this the delegates were taken to the
various places of interest in Ann Ar-
bor in automobiles, and the confer-
ence picture was taken.
ROSES DEFEAT MICHIGAN'S
INFORMAL SOCCER OUTFIT
The Roses soccer team defeated the
informal soccer representatives of
Michigan in a long and grueling con-
test yesterday afternoon. at Ferry
field. The final score being 4 to 2
shows that the much famed Roses ag-
gregation were by no means over-
whelming the Wolverines.
Girls Reserve Clubs Plan Banquet
- Each Girl Reserve corps ,of the city
Y. W. C. A. will share in giving a
mother and daughter banquet at 6
o'clock Friday evening at the Bethle-
hem church. The' purpose of the ban-
quet grows out of a constantly grow-
ing need of girls to appreciate their
mothers and an understanding on the
part of the mothers, of needs, desires
and visions of the girls.
Each coms will decorate its own
individual 'table illustrating some
phase of Girl Reserve work. A prize
will be offerpd to the corps for the
best table at the least cost.
MULLANES TAFTIES at Ties'
Drug Store, 117 So. Main St. Re-
ceived every week.-Adv.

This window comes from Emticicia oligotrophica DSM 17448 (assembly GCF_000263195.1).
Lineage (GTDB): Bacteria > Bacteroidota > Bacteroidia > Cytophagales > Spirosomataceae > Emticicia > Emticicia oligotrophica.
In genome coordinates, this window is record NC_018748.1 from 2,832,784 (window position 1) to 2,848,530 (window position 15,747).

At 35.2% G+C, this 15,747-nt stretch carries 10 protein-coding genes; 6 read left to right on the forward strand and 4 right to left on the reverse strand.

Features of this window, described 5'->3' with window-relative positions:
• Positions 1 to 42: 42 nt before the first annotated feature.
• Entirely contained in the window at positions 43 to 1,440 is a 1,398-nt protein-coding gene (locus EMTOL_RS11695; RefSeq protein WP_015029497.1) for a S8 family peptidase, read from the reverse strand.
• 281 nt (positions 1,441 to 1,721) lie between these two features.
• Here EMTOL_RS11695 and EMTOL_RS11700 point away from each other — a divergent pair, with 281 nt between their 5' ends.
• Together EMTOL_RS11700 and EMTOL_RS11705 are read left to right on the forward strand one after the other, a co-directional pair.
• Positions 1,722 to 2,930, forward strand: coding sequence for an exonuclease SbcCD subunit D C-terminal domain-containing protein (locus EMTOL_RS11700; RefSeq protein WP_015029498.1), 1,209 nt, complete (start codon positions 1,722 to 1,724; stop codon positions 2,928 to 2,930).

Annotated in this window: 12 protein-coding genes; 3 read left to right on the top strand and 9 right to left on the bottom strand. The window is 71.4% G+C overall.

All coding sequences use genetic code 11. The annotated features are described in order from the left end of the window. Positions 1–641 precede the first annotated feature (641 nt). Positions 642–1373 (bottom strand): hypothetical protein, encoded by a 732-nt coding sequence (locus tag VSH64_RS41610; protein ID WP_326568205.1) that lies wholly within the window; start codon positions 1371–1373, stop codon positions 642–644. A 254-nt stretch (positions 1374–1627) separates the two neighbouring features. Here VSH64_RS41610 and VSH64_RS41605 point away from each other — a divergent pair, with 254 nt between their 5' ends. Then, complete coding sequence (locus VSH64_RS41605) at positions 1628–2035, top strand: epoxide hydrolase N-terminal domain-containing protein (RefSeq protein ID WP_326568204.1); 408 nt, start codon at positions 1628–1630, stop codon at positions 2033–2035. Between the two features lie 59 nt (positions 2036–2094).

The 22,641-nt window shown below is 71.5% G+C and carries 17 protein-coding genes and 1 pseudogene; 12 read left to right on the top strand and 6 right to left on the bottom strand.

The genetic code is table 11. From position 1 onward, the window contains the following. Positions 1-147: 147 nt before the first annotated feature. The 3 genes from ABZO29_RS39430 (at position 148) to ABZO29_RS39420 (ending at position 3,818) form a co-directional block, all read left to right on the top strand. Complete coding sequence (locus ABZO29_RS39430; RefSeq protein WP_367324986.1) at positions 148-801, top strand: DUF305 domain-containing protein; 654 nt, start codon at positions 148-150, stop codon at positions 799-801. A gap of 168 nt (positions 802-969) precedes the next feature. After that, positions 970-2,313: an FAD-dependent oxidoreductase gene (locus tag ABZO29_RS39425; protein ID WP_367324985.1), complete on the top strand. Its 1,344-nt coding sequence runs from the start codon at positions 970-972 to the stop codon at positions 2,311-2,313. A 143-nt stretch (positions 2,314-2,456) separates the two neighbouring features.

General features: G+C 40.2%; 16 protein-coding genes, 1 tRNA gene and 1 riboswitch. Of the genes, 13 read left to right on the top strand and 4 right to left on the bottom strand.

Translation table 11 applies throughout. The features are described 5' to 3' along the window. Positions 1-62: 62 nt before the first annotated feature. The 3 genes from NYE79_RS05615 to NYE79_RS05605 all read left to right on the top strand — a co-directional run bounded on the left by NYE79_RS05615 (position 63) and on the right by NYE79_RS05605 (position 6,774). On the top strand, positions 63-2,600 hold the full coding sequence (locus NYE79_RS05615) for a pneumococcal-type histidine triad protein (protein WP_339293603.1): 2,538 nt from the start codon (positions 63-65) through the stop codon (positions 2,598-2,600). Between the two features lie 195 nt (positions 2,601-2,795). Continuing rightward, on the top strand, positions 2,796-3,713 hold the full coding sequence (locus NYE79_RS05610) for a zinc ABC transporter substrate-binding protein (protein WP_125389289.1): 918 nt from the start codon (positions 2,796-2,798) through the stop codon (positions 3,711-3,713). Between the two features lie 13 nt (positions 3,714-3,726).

The Detroit Edison Co.
bisplay Rgom, Main and William Sta.
Phone 2300

,y

nZ

c

Mail Orders Phone Orders
Promptly Filled Promptly Filled
Established 1857
THE MAY SALE OF WHITE -OF COURSE
IS THE TIME TO BUY 'YOUR LINGERIE. SHARP RE-
DUCTIONS ON DAINTY UNDERTHINGS BEGINS ON
TU E SD AY, M AY 4

This MaySale is an annual event. It is designed to offer to
YOU, the softest, daintiest, feminine undergarments at the lowest
prices. It is no ordinary sale. In it, are the newest goods-all the
chemises, camisoles, gowns, underskirts made of white muslins, nain
sooks, pink or white satin, and silk crepe de chine. The.,economy
of durable white muslins, the luxury of pink silk are offered"to you
at prices close to cost. These appealing bits of fine muslin, silk,
lace, embroidery are divided into six lots.

11

11

a

Come In and let us show them to you

4 ,. , .
1 ...

Lot 1 -$1.50,

totals .........33
Mehigan
AB '
le, ss........5
hgessner, lf .... 5
in, rf.........3
, 3b .........4
Boven, cf .... 4
us,2b......4
all, lb ........4-
bach, c .......4
s, p ..........3

1 5 27 7 4